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Humulin (Insulin Human Recombinant) - Indications and Dosage

 
 



INDICATIONS AND USAGE

Humulin R (U-500) is especially useful for the treatment of diabetic patients with marked insulin resistance (daily requirements more than 200 units), since a large dose may be administered subcutaneously in a reasonable volume.

DOSAGE AND ADMINISTRATION

Humulin R (U-500) should only be administered subcutaneously. It is inadvisable to inject Humulin R (U-500) intravenously because of possible inadvertent overdosage.

It is recommended that an insulin syringe or tuberculin-type syringe be used for the measurement of dosage. Variations in dosage are frequently possible in the insulin-resistant patient, since the individual is unresponsive to the pharmacologic effect of the insulin. Nevertheless, accuracy of measurement is to be encouraged because of the potential danger of the preparation.

STORAGE

Insulin should be kept in a cold place, preferably in a refrigerator, but must not be frozen.

Do not inject insulin that is not water-clear. Discoloration, turbidity, or unusual viscosity indicates deterioration or contamination.

Use of a package of insulin should not be started after the expiration date stamped on it.

DOSAGE

Your doctor has told you which insulin to use, how much, and when and how often to inject it. Because each patient's case of diabetes is different, this schedule has been individualized for you.

Your usual insulin dose may be affected by changes in your food, activity, or work schedule. Carefully follow your doctor's instructions to allow for these changes. Other things that may affect your insulin dose are:

ILLNESS

Illness, especially with nausea and vomiting, may cause your insulin requirements to change. Even if you are not eating, you will still require insulin. You and your doctor should establish a sick day plan for you to use in case of illness. When you are sick, test your blood/urine frequently and call your doctor as instructed.

PREGNANCY

Good control of diabetes is especially important for you and your unborn baby. Pregnancy may make managing your diabetes more difficult. If you are planning to have a baby, are pregnant, or are nursing a baby, consult your doctor.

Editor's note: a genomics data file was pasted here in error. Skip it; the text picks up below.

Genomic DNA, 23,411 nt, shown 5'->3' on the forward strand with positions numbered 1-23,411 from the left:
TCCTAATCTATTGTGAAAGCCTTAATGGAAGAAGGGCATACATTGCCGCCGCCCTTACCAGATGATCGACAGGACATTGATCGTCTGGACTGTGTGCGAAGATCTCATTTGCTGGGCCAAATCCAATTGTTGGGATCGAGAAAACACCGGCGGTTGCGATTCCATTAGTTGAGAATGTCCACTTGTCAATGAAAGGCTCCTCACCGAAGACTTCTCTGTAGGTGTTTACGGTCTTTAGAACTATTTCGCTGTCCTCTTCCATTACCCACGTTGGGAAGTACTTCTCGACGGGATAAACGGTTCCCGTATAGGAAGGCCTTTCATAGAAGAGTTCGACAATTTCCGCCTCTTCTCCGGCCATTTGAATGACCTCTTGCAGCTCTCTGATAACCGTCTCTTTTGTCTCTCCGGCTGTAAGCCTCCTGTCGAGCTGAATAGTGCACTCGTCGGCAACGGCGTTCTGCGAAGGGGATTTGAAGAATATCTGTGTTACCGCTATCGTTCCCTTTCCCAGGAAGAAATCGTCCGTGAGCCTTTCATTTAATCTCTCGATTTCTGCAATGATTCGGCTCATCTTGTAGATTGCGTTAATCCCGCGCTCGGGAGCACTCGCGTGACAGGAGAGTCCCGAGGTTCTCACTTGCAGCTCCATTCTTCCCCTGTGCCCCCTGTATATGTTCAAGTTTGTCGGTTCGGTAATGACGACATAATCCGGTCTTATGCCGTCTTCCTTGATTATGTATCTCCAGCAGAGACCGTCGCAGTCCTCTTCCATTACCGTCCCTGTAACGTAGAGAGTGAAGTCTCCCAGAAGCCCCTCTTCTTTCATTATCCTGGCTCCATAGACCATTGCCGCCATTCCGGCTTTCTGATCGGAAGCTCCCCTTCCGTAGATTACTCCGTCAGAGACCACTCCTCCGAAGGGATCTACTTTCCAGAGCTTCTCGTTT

MEDICATION

Insulin requirements may be increased if you are taking other drugs with hyperglycemic activity, such as oral contraceptives, corticosteroids, or thyroid replacement therapy. Insulin requirements may be reduced in the presence of drugs with hypoglycemic activity, such as oral hypoglycemics, salicylates (for example, aspirin), sulfa antibiotics, and certain antidepressants. Always discuss any medications you are taking with your doctor.

EXERCISE

Exercise may lower your body's need for insulin during and for some time after the activity. Exercise may also speed up the effect of an insulin dose, especially if the exercise involves the area of injection site (for example, the leg should not be used for injection just prior to running). Discuss with your doctor how you should adjust your regimen to accommodate exercise.

TRAVEL

Persons traveling across more than 2 time zones should consult their doctor concerning adjustments in their insulin schedule.

COMMON PROBLEMS OF DIABETES

HYPOGLYCEMIA (INSULIN REACTION)

Hypoglycemia (too little glucose in the blood) is one of the most frequent adverse events experienced by insulin users. It can be brought about by:

  1. Taking too much insulin
  2. Missing or delaying meals
  3. Exercising or working more than usual
  4. An infection or illness (especially with diarrhea or vomiting)
  5. A change in the body's need for insulin
  6. Diseases of the adrenal, pituitary, or thyroid gland, or progression of kidney or liver disease
  7. Interactions with other drugs that lower blood glucose, such as oral hypoglycemics, salicylates (for example, aspirin), sulfa antibiotics, and certain antidepressants
  8. Consumption of alcoholic beverages

Symptoms of mild to moderate hypoglycemia may occur suddenly and can include:

  • sweating
  • dizziness
  • palpitation
  • tremor
  • hunger
  • restlessness
  • tingling in the hands, feet, lips, or tongue
  • lightheadedness
  • inability to concentrate
  • headache
  • drowsiness
  • sleep disturbances
  • anxiety
  • blurred vision
  • slurred speech
  • depressive mood
  • irritability
  • abnormal behavior
  • unsteady movement
  • personality changes

Signs of severe hypoglycemia can include:

  • disorientation
  • unconsciousness
  • seizures
  • death

Therefore, it is important that assistance be obtained immediately.

Early warning symptoms of hypoglycemia may be different or less pronounced under certain conditions, such as long duration of diabetes, diabetic nerve disease, medications such as beta-blockers, change in insulin preparations, or intensified control (3 or more insulin injections per day) of diabetes.

A few patients who have experienced hypoglycemic reactions after transfer from animal-source insulin to human insulin have reported that the early warning symptoms of hypoglycemia were less pronounced or different from those experienced with their previous insulin.

Without recognition of early warning symptoms, you may not be able to take steps to avoid more serious hypoglycemia. Be alert for all of the various types of symptoms that may indicate hypoglycemia. Patients who experience hypoglycemia without early warning symptoms should monitor their blood glucose frequently, especially prior to activities such as driving. If the blood glucose is below your normal fasting glucose, you should consider eating or drinking sugar-containing foods to treat your hypoglycemia.

Mild to moderate hypoglycemia may be treated by eating foods or taking drinks that contain sugar. Patients should always carry a quick source of sugar, such as candy mints or glucose tablets. More severe hypoglycemia may require the assistance of another person. Patients who are unable to take sugar orally or who are unconscious require an injection of glucagon or should be treated with intravenous administration of glucose at a medical facility.